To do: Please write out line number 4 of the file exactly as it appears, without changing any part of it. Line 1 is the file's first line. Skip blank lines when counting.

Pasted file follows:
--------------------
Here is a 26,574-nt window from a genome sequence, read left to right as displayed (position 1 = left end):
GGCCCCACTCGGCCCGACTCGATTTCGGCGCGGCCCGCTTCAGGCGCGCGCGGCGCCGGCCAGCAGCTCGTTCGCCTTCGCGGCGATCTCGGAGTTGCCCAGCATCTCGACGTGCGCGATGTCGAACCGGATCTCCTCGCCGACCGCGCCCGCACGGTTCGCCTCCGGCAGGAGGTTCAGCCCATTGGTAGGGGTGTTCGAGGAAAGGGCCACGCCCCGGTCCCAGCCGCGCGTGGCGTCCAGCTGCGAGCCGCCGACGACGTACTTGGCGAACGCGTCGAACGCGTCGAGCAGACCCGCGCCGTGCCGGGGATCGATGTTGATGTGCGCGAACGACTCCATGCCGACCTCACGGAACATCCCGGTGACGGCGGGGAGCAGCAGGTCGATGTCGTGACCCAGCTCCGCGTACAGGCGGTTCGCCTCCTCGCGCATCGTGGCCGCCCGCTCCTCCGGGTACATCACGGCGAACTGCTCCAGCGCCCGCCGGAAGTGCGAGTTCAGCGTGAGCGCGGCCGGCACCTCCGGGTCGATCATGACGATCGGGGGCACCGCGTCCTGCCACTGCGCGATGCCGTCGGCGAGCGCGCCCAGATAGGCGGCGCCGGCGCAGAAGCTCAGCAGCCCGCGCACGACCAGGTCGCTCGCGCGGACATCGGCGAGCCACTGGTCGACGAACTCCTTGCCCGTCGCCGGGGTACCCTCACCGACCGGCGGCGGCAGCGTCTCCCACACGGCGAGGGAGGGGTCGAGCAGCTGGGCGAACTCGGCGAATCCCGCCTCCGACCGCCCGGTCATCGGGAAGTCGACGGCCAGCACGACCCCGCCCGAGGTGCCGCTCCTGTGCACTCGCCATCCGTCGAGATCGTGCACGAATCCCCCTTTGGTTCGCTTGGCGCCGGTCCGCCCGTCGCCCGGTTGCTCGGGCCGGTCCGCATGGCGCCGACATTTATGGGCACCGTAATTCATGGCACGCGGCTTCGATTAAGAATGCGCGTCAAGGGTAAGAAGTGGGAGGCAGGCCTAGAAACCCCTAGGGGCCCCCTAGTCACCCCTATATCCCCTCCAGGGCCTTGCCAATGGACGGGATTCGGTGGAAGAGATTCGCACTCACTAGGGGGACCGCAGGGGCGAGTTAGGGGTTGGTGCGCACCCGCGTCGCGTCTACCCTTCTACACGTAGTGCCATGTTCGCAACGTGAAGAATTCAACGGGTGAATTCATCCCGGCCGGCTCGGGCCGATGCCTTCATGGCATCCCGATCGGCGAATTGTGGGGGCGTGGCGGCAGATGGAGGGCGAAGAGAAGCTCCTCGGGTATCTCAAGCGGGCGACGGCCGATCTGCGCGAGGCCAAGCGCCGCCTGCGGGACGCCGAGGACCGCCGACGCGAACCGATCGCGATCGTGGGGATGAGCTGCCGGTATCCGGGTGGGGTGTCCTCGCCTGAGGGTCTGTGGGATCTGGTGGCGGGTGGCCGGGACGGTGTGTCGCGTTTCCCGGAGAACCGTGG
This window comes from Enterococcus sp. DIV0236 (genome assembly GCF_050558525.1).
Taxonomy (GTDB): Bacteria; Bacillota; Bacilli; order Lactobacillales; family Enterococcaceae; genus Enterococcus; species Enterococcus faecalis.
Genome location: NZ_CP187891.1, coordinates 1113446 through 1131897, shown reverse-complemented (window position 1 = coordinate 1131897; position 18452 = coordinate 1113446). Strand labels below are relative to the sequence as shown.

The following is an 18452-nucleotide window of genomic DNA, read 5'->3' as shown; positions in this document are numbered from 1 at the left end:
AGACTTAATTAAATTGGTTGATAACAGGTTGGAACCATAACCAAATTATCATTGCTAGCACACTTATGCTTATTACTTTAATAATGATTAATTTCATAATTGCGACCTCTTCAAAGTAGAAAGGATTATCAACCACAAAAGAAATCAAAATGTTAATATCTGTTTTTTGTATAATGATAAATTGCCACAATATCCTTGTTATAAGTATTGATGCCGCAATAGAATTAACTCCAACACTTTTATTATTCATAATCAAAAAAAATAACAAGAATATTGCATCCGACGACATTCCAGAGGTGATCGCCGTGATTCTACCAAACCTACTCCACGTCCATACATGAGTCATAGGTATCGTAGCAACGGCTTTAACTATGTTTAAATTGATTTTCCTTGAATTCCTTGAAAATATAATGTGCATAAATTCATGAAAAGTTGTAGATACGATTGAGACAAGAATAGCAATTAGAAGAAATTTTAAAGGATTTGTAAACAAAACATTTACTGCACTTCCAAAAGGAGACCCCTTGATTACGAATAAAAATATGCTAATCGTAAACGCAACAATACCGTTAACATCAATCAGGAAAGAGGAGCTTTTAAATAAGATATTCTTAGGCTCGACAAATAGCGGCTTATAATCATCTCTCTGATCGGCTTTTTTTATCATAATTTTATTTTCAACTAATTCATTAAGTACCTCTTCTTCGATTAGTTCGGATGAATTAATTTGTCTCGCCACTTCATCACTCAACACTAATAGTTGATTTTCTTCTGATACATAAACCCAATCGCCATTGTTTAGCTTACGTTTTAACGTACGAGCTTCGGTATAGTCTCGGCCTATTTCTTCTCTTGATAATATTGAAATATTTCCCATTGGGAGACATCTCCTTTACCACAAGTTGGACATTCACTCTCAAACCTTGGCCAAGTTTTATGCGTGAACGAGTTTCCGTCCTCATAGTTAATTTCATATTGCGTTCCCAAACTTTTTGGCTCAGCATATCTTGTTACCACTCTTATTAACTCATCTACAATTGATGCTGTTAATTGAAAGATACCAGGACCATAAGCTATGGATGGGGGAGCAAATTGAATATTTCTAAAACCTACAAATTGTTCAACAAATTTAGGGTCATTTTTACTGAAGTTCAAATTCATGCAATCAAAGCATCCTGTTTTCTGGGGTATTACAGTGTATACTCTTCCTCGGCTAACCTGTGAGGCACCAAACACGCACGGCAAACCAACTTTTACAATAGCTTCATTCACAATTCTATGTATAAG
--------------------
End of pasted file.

Taxonomy (GTDB): Bacteria; Bacillota; Bacilli; order Lactobacillales; family Enterococcaceae; genus Enterococcus; species Enterococcus faecalis.